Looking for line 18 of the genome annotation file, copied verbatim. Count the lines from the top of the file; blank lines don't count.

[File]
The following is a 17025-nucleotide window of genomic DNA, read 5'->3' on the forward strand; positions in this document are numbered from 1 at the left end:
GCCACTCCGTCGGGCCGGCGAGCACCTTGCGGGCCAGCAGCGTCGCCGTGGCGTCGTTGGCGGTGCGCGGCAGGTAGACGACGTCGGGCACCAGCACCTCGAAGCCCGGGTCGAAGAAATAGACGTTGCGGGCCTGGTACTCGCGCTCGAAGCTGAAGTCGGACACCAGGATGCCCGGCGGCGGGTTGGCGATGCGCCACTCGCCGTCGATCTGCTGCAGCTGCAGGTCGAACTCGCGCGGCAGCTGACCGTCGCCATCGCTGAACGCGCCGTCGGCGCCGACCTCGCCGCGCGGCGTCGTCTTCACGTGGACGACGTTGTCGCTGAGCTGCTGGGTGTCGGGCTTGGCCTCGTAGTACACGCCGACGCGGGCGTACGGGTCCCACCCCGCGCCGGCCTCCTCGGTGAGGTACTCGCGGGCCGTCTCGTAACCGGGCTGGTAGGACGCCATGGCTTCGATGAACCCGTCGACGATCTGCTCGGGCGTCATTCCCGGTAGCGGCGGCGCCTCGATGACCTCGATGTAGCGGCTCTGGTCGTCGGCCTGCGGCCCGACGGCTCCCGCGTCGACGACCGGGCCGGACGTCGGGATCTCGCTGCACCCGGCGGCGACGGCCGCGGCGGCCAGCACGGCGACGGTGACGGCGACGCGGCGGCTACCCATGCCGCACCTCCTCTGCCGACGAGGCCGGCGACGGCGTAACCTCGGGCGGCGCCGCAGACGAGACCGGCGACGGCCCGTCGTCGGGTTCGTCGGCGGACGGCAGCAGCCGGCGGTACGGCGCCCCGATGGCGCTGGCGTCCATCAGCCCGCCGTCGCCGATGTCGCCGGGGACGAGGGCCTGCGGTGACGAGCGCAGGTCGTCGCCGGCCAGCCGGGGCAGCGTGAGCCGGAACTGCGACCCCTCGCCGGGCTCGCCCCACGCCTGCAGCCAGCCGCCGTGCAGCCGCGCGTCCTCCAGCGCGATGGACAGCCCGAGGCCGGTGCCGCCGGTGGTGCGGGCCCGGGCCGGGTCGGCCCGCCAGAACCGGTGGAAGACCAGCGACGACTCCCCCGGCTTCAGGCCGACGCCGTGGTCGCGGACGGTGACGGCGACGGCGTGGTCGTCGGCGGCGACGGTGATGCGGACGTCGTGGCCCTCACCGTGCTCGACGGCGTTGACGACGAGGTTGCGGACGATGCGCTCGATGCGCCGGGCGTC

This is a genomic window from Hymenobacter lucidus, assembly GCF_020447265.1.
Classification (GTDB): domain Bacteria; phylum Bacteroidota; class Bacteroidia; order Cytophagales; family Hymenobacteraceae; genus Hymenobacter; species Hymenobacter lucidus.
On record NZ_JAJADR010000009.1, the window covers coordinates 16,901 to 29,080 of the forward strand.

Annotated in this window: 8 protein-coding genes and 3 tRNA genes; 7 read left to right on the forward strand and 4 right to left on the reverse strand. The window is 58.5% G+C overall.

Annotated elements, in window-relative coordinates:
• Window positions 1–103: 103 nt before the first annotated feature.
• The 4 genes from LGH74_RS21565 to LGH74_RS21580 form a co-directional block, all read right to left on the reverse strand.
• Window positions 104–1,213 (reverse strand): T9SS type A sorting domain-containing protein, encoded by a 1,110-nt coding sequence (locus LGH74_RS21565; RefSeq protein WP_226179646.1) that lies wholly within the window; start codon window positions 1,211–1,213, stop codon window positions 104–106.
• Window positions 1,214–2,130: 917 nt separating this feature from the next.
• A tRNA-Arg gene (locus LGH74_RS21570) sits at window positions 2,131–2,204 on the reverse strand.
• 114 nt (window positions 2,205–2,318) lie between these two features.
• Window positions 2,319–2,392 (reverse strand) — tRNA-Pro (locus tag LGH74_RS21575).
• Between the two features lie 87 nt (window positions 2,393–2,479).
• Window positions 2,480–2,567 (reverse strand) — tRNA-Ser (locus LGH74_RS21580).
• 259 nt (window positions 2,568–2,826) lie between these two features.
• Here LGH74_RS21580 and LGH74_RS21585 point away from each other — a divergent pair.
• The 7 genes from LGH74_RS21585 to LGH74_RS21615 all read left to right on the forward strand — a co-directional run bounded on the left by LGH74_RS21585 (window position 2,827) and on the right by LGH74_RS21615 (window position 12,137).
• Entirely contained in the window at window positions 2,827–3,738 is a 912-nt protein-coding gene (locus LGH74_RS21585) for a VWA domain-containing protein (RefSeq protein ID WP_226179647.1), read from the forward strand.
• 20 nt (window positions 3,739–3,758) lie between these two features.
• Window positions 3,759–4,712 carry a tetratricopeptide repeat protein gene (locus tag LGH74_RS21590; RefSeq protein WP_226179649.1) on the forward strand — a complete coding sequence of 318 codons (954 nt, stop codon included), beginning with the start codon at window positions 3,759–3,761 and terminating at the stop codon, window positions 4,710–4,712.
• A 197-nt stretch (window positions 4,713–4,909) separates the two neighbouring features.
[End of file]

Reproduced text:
• Here LGH74_RS21580 and LGH74_RS21585 point away from each other — a divergent pair.